Diners are demanding more from their buffets besides quality. They want innovations, instagram worthy settings, drama and style. Stepping in are companies with innovative buffet hardware. Vicki Williams explores the options open to restaurateurs and hoteliers.
Buffets are hugely popular with diners and therefore a big business for both hotels and restaurants. With diners wanting more than seafood on ice and hot food served in chafing dishes, it is not enough to just offer quality fare. In 2017, an Instagram worthy presentation has become just as important as the food. So what does the modern buffet table look like?
Focusing on innovative buffet hardware is Zieher. “Zieher stands for innovative design in tableware and buffets. The demands of gourmet restaurants and the best hotels worldwide serve as pulse generators and inspiration for new products. We use various, partially exotic materials, combined with high quality craftsmanship. Our imperative is to support our customers in serving their sophisticated guests in the best possible way and to create a unique experience for them,” explains Nikolan Dietz, marketing manager. Examples include its famous Skyline, (a tower presentation), and Donna, a plate with a distinctive “pillow-shape” that has been so successful it is now available in porcelain, glass and wood. While a new hot product is the basket and tray system, called Mercato.
“Guest’s expectations continue to grow in terms of food quality and presentation, with dozens of pictures uploaded to social media and being shared with hundreds of diners, further increasing expectations,” says Peggy Poon, spokesperson, Athena Tableware (HK).
As a result Poon says the appearance of the buffet table is driven by culinary design, “In 2017, food will be displayed in localised utensils, and the use of different materials such as wood, stone, clay, iron, copper will be seen besides the ordinary steel, glass and porcelain. Overall the buffet will be sophisticatedly decorated.” The extensive range of products from Athena reflects this with current in demand ranges, including the La Tapas (featuring black clay, with rugged shapes and outlines), and natural, wood textured bowls that are scratch proof, unbreakable and can be placed directly on ice for a unique presentation.
Technology is also playing its role. Gastros Switzerland focuses on heating solutions. Peter Cairoli, chief executive officer, says, “This includes the new InductWarm 130 Undercounter induction buffet solution. Tables and counters from different materials can be transformed into a heated buffet that keeps food warm up to 95°C on four different temperature levels. An induction device is installed underneath the surface, with a compatible dish on top, allowing for a customised counter and is suitable for glass, stone and wood.”
A sentiment shared by of Andy Mannhart, which has a sizeable range of buffet products including induction. Daniel Sutter, CEO, says, “We can offer over 100 flexible buffet design solutions, and this can include the in demand induction products with hidden units. We see fast changing trends especially on the design side in this sector. Therefore we will be faster with new products in the future, following trends which come also from the retail side. All combined with the newest technology.”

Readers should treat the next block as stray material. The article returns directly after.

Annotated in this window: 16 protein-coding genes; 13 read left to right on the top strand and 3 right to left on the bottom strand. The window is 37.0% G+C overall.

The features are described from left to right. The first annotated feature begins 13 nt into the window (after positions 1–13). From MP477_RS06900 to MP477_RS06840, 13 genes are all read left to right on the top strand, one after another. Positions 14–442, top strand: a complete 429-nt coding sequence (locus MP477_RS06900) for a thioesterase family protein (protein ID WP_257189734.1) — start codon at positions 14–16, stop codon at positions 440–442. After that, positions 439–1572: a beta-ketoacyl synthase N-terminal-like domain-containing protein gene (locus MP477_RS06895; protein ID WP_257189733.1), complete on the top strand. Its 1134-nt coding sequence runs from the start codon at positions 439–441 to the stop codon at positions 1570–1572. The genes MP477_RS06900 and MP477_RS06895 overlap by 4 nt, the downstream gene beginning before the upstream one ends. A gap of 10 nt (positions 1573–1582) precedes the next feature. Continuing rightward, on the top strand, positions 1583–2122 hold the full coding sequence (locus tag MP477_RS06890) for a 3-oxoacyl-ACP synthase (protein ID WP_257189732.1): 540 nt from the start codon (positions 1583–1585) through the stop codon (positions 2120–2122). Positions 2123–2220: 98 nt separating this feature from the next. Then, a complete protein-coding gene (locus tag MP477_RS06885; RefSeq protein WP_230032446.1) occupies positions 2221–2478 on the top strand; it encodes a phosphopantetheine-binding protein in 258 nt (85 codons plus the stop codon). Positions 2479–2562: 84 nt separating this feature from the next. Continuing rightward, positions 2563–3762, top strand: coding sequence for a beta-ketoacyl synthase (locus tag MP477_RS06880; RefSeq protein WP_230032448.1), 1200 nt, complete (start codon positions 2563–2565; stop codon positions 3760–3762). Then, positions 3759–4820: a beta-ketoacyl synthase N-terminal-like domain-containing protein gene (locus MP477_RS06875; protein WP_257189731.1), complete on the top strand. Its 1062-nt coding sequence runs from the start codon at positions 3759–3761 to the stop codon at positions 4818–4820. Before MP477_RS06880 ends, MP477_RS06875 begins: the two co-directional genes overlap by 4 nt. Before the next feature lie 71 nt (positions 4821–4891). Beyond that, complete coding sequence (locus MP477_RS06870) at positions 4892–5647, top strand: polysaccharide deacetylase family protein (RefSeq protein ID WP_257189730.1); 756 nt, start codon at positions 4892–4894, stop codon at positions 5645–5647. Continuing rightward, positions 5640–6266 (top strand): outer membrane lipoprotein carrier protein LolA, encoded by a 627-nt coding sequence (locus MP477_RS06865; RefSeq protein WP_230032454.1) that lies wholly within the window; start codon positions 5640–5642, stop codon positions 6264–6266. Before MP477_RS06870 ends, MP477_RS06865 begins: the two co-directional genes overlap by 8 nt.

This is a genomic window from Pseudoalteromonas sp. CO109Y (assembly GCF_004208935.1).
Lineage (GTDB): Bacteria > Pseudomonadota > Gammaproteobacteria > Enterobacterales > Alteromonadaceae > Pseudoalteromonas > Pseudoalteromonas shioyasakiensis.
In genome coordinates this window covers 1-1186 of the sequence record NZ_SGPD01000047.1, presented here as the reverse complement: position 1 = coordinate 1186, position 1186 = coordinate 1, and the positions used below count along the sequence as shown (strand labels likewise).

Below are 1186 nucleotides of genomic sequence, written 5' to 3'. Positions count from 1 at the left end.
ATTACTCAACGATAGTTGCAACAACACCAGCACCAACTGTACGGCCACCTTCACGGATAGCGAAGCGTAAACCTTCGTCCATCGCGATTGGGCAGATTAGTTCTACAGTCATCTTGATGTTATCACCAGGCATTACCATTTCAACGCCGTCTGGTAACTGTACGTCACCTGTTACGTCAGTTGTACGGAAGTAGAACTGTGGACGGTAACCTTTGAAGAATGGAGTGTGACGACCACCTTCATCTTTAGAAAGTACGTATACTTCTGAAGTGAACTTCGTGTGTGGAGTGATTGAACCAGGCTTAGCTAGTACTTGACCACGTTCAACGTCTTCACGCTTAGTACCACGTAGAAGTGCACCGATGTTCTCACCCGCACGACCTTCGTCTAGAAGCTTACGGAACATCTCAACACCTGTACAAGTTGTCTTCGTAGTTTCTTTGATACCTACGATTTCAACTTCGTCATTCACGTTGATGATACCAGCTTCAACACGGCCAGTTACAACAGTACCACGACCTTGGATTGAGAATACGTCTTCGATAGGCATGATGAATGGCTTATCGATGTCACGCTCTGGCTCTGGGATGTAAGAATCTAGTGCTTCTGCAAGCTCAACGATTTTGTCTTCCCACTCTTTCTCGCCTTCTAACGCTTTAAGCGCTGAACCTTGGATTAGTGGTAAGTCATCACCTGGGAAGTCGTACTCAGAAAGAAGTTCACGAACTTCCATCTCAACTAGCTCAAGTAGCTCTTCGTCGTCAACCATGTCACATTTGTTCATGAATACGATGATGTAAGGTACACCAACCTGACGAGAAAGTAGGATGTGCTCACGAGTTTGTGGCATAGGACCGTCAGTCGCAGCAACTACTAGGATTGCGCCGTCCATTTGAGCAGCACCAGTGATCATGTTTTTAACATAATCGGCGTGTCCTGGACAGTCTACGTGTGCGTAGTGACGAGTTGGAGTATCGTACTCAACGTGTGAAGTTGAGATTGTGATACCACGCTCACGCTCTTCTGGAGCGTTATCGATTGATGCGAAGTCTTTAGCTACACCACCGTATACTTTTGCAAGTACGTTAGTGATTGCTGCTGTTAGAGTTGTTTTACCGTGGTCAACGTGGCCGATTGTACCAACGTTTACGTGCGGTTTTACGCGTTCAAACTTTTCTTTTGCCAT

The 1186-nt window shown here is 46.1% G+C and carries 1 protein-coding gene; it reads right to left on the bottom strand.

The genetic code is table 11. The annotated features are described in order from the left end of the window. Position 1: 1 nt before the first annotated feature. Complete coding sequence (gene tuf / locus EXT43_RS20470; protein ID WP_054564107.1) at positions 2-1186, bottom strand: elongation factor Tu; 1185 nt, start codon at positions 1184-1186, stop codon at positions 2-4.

Alexandre Buytaert, executive chef, Kowloon Shangri-La, Hong Kong, says given technology advancements and the range of products available buffet presentation is as limitless as the imagination. “There are no limits — all it takes is to stay logical to prevent confusion while adding an interesting touch with coherence. For example, some setups can be composed of commercial equipment that serve the purpose of displaying the food in which they were prepared, such as a KitchenAid blender, where the mixing bowl is placed on its side to display a dessert mousse or fruit salad.”
In terms of the wow factor at the hotel’s extremely popular Cafe Kool, Buytaert says, “I’d think that vertical display chillers as well as voluminous and sleek design containers for seafood displays with crushed ice will always make a strong statement. What’s essential for our guests as they enter is that they catch their first glimpse of food with excitement in an appealing and enticing environment which tells them generously: this food is all yours, help yourself and please enjoy it all.”
Additionally, he says with many reputable brands offering design solutions to hold foods at safe levels of cold and hot temperatures, and the use of various materials with the right mix of volume and height, it has never been easier to create an original, impressive, social media friendly buffet.
Martin Satow, executive sous chef, Grand Hyatt Singapore, agrees, “Our buffet presentation is one that is personal, interactive, and exciting, and seeks to stimulate all the guests’ senses. Our hotel’s flagship restaurant, mezza9 does not use chafing dishes that may come off as impersonal, we use kitchenware such as clay pots, small pans, woks, and wooden boards. Our restaurants have always been on the forefront of innovation and creativity but as much as we explore the current food trends, we are careful not to lose our identity.”
He adds, “The buffet (table) of 2017 is one that is lively and engages customers.”